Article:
A staff report lays out a range of measures in a bid to bring forward the ambitious goal of cleaning up the city’s air
Staff have proposed cutting taxes for employees driving electric cars and inversion schemes to encourage public transit use, according to a report presented to Toronto city council’s transportation committee on Thursday.
The measures are part of a wider plan to meet city council’s ambitious target to have 80% of cars and trucks off Toronto’s roads by 2030 – a pledge the city’s mayor, John Tory, made in January. The plan also aims to make the city carbon neutral by 2035.
Tory wants to make the most of a series of progressive policies that have come to prominence during his first year in office, and aims to adopt at least some of them on their own.
Chris Schneider, the city’s chief transportation engineer, presented the team’s recommendations to councillors, among them an “inter-class, inter-partner” rebate scheme that would offer incentives to first-time buyers, low-income residents and employees using electric vehicles.
“There are certainly a range of things that councillors can choose from that we’re discussing with them,” said Andrew Smith, a spokesperson for the city’s transport department. “It could be something that we draw on in terms of a series of recommendations that have been made before the Ontario [provincial] government.”
The Toronto researchers who mapped carbon footprints of Canada’s cities Read more
The city is also considering a number of inter-partner transport incentives. One would be a 10% discount on ridership charges for a wide range of agencies and associations that ride in mass transit vehicles. The discounted charge would be another move away from a one-percenter system, which rewards driving.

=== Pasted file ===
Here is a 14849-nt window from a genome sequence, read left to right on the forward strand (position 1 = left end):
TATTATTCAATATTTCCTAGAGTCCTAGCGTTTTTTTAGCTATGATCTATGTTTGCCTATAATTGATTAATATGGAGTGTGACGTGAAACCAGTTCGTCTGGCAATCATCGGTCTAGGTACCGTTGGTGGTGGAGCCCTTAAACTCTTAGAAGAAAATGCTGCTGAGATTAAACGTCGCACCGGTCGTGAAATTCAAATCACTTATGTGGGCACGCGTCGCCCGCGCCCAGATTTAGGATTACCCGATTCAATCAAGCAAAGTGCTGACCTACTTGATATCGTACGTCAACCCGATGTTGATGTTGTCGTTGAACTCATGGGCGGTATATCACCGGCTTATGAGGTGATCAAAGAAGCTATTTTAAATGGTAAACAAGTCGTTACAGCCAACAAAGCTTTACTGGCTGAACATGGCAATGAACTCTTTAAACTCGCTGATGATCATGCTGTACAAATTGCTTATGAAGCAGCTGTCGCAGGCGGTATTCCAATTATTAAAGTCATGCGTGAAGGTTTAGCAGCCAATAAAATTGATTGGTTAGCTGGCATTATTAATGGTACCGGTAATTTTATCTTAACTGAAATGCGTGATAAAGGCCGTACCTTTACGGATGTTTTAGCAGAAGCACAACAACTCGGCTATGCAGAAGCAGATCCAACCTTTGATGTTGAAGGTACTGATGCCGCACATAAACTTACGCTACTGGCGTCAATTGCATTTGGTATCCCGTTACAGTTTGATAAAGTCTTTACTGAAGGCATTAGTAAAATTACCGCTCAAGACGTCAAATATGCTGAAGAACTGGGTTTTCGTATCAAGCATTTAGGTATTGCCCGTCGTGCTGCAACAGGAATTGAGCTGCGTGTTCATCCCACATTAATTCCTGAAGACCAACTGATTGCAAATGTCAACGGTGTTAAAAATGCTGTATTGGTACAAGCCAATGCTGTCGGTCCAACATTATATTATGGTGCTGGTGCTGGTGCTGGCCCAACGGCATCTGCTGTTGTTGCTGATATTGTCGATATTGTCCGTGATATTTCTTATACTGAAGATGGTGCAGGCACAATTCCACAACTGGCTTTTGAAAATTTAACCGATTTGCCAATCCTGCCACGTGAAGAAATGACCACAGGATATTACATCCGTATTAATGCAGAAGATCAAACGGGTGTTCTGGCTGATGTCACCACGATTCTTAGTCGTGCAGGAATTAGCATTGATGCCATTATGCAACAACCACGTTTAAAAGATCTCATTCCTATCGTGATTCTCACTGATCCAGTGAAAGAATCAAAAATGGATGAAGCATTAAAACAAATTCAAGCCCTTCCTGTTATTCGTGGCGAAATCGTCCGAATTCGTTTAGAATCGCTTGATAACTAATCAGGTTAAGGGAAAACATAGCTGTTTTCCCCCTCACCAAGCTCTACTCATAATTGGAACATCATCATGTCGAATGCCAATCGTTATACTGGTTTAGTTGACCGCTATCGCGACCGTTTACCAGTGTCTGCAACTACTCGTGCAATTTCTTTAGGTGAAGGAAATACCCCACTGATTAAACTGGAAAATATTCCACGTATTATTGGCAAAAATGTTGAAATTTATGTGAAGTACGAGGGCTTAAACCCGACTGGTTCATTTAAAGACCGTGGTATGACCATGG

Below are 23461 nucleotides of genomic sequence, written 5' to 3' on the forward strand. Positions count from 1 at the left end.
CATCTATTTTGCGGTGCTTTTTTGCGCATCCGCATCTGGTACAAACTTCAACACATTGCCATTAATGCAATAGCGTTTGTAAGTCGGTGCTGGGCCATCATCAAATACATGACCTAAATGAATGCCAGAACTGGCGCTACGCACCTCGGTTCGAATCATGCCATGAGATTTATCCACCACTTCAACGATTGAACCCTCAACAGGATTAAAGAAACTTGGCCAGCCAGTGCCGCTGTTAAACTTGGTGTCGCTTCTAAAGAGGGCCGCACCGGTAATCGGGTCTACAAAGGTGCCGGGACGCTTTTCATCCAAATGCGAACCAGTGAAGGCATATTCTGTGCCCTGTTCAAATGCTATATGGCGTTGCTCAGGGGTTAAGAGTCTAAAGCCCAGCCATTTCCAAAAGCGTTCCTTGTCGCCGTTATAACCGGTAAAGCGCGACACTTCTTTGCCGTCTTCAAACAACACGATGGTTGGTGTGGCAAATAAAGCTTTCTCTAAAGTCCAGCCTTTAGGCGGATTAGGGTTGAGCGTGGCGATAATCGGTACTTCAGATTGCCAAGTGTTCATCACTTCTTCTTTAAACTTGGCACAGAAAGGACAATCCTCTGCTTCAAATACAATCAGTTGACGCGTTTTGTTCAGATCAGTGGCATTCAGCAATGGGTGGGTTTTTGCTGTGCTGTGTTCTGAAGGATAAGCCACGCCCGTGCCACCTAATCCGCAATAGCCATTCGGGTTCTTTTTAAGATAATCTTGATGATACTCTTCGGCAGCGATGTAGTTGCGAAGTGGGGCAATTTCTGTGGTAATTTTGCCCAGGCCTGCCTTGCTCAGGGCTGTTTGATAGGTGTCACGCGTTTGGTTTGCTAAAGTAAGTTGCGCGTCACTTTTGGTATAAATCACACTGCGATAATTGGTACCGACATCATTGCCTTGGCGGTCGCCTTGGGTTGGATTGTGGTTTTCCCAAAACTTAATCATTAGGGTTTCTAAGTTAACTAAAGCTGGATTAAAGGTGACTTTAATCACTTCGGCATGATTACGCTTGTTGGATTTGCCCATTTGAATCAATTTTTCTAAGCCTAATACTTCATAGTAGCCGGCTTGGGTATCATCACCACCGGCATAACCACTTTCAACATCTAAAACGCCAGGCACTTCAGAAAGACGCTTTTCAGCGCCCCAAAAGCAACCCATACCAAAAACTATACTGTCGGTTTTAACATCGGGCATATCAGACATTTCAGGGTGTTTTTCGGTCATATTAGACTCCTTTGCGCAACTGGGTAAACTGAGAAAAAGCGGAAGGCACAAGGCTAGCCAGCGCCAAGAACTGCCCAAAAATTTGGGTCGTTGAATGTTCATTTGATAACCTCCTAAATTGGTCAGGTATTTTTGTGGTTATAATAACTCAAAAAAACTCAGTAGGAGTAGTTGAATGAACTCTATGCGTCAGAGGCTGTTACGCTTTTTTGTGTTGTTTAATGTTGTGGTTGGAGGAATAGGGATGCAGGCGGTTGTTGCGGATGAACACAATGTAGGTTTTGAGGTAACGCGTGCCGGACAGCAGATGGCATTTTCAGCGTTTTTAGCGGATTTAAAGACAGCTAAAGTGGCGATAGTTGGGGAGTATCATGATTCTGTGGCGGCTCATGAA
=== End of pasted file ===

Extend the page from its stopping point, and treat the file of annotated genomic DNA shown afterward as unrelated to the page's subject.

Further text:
The city would also look at ways to increase public transit use and infrastructure investment. These could include subsidising purchases for people who access public transit; increasing the amount of funding available to transport companies who help employees reach job centres and public transit; making space on buses and Buses more for people with disabilities; and encouraging shared car sharing platforms.
“If a public transit user took five trips in a single day, and they worked for a company that gave them five or more weeks off, that could be a transit rebate for that week,” said Smith. “They could be given a total that didn’t go into the transit pay envelope, but if they were to use it as an incentive for taking that day off to take transit, it would be something we would be looking at.”
Passengers at Toronto’s new Sheppard subway line. In 2014 Toronto set the goal of having 80% of vehicles off the road by 2030. Photograph: Aaron Harris/Reuters
Incentives to encourage employees to move off-street parking into shared carsharing groups, rather than driving their own vehicles, are another idea that could be acted on in coming years. The campaign group Toronto Expat Advocacy group says the city should also look at more incentives for alternative routes to work, such as cycling and carpooling.
The report also proposes switching city buses to electric vehicles, as well as reducing the size of buses and reducing business-road access in large areas to create car-free zones where more than 60% of the vehicles are electric.
“The City of Toronto should consider several incentives related to bus electrification,” the report said. “This includes lower fares for electric buses, equitable access to these buses within the metropolis and access to reduced fares for students.”
• Follow Guardian Cities on Twitter, Facebook and Instagram to join the discussion, and explore our archive here